Even though we are “retired,” Clifford and I are busy as can be with our projects and domestic life here at La Posa South, south of Quartzsite, Arizona, our home for the winter.
Besides the morning walks in the desert and learning to play fiddle tunes on the viola, I edit for a couple of authors and write blogs. Photos are shared daily via text and messenger to keep family and friends up to date. Clifford does ham radio for several hours a day, flies with a flight simulator, and spends lots of time learning new music.
After Clifford gets himself a better drone, we go on an outing to try it out away from the camping area. With water, snacks, and my journal, I am set to entertain myself while Clifford flies his drone. This is cholla land, so walking is done with great care. As the sun gets low in the west, the light changes and the hills and mesas take on a rich warm color.
Finally toward the end of the month, I spot a few blossoms here and there, but nothing like the previous winters. Still, any blossom is a delight.
The creosote appears to be the one that is thriving.
Sunrise and sunset are special times of the day for me and I am always eager to see what colors will show up in the palette.
Clifford and I have been camped at La Posa South since late last November. Over the winter months I have established a routine of walking in the mornings, often taking a little thermos of tea and a small book of inspirational reading.
As March progresses, these walks continue, but the windy conditions make it sometimes a struggle to go as far as I’d like. With the approach of spring, the sun rises earlier and the sunshine soon warms the morning air, often too warm for me. Some of my more favorite places are traded for places to walk and sit closer to our campsite.
With the ongoing drought conditions, there are still no flowers blooming. Trees and snags remain the focus of my attention.
Most days we play celtic or bluegrass music, outside whenever we can, Clifford with his dulcimer and me on viola. He finds places out of the wind and enjoys his music time regardless of the conditions.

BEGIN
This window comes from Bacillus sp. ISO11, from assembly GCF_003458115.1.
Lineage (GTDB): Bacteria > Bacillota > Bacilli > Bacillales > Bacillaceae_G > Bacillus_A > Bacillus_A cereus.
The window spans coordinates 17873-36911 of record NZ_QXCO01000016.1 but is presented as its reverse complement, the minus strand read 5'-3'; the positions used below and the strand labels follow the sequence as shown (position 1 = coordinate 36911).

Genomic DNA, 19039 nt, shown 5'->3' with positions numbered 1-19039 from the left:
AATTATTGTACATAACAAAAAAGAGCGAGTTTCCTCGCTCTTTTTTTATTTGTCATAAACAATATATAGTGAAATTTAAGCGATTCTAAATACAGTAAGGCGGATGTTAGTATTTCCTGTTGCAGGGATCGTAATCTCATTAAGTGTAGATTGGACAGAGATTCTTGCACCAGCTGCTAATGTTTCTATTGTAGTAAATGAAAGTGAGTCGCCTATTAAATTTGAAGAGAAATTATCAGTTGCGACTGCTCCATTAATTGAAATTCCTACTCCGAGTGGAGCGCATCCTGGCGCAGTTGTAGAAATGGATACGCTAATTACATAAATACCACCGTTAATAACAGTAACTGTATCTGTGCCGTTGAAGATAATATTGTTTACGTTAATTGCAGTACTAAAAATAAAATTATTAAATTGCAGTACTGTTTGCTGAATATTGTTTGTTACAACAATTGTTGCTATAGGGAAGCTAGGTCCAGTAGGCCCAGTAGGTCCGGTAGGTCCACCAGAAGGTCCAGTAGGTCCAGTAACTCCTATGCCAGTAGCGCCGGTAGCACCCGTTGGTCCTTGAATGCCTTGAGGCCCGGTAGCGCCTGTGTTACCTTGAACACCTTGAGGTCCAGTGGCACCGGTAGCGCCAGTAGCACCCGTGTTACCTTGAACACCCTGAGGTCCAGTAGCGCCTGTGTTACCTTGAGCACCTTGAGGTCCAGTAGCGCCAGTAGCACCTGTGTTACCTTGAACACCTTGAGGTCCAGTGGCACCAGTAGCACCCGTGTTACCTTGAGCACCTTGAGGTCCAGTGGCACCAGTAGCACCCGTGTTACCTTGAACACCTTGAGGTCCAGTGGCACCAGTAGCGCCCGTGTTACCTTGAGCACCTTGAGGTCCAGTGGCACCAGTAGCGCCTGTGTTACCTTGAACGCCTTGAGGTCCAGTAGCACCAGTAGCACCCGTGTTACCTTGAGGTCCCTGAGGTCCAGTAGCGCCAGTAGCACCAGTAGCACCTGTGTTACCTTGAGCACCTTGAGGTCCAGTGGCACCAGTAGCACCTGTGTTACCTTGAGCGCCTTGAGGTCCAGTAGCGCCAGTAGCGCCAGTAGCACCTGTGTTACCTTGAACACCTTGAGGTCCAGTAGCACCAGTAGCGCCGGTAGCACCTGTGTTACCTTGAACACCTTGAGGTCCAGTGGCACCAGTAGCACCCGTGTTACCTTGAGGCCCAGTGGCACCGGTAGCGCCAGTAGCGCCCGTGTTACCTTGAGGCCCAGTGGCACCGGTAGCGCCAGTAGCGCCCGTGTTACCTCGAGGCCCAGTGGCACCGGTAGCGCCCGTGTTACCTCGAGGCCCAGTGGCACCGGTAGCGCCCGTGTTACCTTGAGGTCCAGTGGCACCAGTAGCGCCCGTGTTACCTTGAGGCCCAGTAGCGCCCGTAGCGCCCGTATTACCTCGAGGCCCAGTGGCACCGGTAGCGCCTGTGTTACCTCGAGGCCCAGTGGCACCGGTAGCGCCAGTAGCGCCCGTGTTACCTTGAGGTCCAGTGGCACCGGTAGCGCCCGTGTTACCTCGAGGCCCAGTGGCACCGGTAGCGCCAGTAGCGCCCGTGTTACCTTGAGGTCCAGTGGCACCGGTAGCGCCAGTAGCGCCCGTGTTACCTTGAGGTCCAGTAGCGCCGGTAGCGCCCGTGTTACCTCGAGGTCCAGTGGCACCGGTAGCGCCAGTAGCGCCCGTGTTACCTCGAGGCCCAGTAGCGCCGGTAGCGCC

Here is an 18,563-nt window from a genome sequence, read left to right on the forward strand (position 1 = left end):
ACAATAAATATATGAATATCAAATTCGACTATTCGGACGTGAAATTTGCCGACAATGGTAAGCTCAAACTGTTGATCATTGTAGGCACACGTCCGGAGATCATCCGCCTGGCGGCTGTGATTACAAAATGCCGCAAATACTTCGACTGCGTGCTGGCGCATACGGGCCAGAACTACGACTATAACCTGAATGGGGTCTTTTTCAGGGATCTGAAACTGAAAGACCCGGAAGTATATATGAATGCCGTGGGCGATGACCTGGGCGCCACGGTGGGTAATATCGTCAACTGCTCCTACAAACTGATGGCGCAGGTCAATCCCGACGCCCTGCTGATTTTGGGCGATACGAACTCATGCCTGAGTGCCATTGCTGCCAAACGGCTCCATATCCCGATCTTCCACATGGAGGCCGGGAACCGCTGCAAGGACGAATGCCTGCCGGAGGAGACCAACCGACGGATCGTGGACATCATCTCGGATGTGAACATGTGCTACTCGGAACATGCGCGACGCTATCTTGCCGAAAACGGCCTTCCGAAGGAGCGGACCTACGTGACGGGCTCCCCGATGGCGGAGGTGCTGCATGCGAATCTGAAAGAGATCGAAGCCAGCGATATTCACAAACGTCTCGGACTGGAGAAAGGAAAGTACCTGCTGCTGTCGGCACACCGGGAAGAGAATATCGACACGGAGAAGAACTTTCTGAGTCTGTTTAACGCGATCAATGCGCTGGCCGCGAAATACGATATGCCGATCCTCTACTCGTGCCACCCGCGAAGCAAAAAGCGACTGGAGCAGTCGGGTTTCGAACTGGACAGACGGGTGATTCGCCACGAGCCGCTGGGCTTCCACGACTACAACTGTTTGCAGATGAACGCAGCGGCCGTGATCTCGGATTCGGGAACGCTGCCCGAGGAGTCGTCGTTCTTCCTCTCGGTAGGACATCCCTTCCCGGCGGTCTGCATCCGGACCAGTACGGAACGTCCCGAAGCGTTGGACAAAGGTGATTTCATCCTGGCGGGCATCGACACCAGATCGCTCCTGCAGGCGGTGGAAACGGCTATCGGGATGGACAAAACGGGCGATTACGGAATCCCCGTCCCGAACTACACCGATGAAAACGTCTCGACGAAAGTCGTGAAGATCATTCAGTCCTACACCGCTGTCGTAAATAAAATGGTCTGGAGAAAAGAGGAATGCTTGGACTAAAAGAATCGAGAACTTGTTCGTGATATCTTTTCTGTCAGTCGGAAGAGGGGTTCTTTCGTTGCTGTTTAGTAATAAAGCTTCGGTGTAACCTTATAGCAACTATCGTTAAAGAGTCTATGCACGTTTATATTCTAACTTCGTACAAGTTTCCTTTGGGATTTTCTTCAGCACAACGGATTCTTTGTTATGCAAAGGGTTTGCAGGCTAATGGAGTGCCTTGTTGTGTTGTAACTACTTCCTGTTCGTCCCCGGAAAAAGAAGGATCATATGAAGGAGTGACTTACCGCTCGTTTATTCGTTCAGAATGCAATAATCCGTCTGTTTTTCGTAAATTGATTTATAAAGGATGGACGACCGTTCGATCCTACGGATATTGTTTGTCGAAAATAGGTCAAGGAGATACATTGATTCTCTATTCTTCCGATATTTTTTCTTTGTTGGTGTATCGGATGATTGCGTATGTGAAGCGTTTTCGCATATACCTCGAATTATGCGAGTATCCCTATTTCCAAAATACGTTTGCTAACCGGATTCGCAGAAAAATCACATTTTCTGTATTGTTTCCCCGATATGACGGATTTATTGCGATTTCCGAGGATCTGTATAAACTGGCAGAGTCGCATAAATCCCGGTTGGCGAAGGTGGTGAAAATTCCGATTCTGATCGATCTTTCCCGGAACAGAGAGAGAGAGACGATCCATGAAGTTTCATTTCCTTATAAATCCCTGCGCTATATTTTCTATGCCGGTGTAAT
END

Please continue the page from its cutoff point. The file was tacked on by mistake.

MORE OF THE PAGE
For the Uke Jam, the UK zoom group that Clifford plays with, in celebration of the spring equinox, everyone was to show up as a rock star, Clifford went as Elton John.
I sometimes take the cello outside, but music is always subject to the whims of the wind.
Sunset often offers delightful colors to end the desert day.
Camped at La Posa South, south of Quartzsite, Arizona, for the winter, I can’t help but notice the many differences between this year and February a year ago. For one thing, last winter’s rain brought blossoms to the desert, but the dry wind of this winter has left the land more barren with even the saguaros struggling for life. Despite this, I walk daily seeking the beauty of the land, whether it be the sunrise over Shale Mountain…
ancient trees with their complex growth patterns…
or a saguaro silhouetted at sunset.
I also walk because walking is an important part of re-establishing and maintaining health, and I keep my eyes open for heart-shaped rocks, almost always finding one on my saunterings.
The days flow one into another, usually having coffee with my brother Rollie and his finance Tata after the morning walk while Clifford is involved with his ham radio, then sitting outside to journal and read after breakfast. Most afternoons Clifford and I get together with Rollie and Tata to play music, choosing outdoors when the weather allows. Although the wind this winter has made playing outdoors more challenging, Clifford always finds himself a niche that will work.
While political, social, and health issues dominate the scene for most people, we are fortunate to be in a place where social distancing is the norm, and where, for the most part, we are unaffected on a day-to-day basis with the upheavals at hand.
Clifford and I are camped in the desert at La Posa South, south of Quartzsite, Arizona, having arrived in late November. This was not our intended destination this year, but this is where we are. Sometimes life demands rerouting.
I start my 2021 journal with the quote from Thich Nhat Hanh “The greatest miracle of all is to be alive.” I find this to be a powerful affirmative statement as I recover from the stroke of several weeks ago and as I see people suffering from the illness, quarantines, and isolation brought on by covid19.
A daily walk in the desert is part of my recovery regimen and my favorite time to go out is at sunrise.
Due to the extreme heat of last summer and the lack of rainfall, the early flowers are not blooming as they have in past years, but I am finding a different kind of beauty in the old trees, some struggling to show signs of life…
some long-gone, creating unique desert sculptures.
I am always pleased to end the day with the sun setting behind nearby mesquite and saguaro, as I never tire of the many layers coming together as they do at sunset.